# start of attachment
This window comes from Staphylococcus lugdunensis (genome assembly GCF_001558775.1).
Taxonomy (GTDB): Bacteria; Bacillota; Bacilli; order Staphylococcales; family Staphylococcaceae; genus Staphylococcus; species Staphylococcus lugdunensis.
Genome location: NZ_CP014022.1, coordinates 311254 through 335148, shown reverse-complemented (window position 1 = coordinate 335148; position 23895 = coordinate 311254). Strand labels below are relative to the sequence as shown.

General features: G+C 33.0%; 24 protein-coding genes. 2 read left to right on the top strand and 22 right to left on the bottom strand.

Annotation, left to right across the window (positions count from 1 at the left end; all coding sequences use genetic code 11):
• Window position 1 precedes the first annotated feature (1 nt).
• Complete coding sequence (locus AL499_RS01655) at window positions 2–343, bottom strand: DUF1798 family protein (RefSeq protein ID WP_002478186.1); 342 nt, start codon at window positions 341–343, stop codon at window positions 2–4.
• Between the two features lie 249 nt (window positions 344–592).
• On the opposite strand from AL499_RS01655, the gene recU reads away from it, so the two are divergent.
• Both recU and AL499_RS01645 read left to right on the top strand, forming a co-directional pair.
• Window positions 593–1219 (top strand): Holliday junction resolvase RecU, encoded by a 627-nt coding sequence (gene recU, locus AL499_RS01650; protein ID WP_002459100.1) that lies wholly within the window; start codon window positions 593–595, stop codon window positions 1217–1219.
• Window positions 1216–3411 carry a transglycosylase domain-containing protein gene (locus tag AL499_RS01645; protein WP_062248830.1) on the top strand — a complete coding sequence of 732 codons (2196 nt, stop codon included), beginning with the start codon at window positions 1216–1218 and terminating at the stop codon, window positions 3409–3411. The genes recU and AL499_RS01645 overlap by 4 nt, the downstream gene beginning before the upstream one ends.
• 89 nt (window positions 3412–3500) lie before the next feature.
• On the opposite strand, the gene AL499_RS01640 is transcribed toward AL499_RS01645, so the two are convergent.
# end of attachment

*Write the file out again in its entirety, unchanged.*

This window comes from Staphylococcus lugdunensis (genome assembly GCF_001558775.1).
Taxonomy (GTDB): Bacteria; Bacillota; Bacilli; order Staphylococcales; family Staphylococcaceae; genus Staphylococcus; species Staphylococcus lugdunensis.
Genome location: NZ_CP014022.1, coordinates 311254 through 335148, shown reverse-complemented (window position 1 = coordinate 335148; position 23895 = coordinate 311254). Strand labels below are relative to the sequence as shown.

General features: G+C 33.0%; 24 protein-coding genes. 2 read left to right on the top strand and 22 right to left on the bottom strand.

Annotation, left to right across the window (positions count from 1 at the left end; all coding sequences use genetic code 11):
• Window position 1 precedes the first annotated feature (1 nt).
• Complete coding sequence (locus AL499_RS01655) at window positions 2–343, bottom strand: DUF1798 family protein (RefSeq protein ID WP_002478186.1); 342 nt, start codon at window positions 341–343, stop codon at window positions 2–4.
• Between the two features lie 249 nt (window positions 344–592).
• On the opposite strand from AL499_RS01655, the gene recU reads away from it, so the two are divergent.
• Both recU and AL499_RS01645 read left to right on the top strand, forming a co-directional pair.
• Window positions 593–1219 (top strand): Holliday junction resolvase RecU, encoded by a 627-nt coding sequence (gene recU, locus AL499_RS01650; protein ID WP_002459100.1) that lies wholly within the window; start codon window positions 593–595, stop codon window positions 1217–1219.
• Window positions 1216–3411 carry a transglycosylase domain-containing protein gene (locus tag AL499_RS01645; protein WP_062248830.1) on the top strand — a complete coding sequence of 732 codons (2196 nt, stop codon included), beginning with the start codon at window positions 1216–1218 and terminating at the stop codon, window positions 3409–3411. The genes recU and AL499_RS01645 overlap by 4 nt, the downstream gene beginning before the upstream one ends.
• 89 nt (window positions 3412–3500) lie before the next feature.
• On the opposite strand, the gene AL499_RS01640 is transcribed toward AL499_RS01645, so the two are convergent.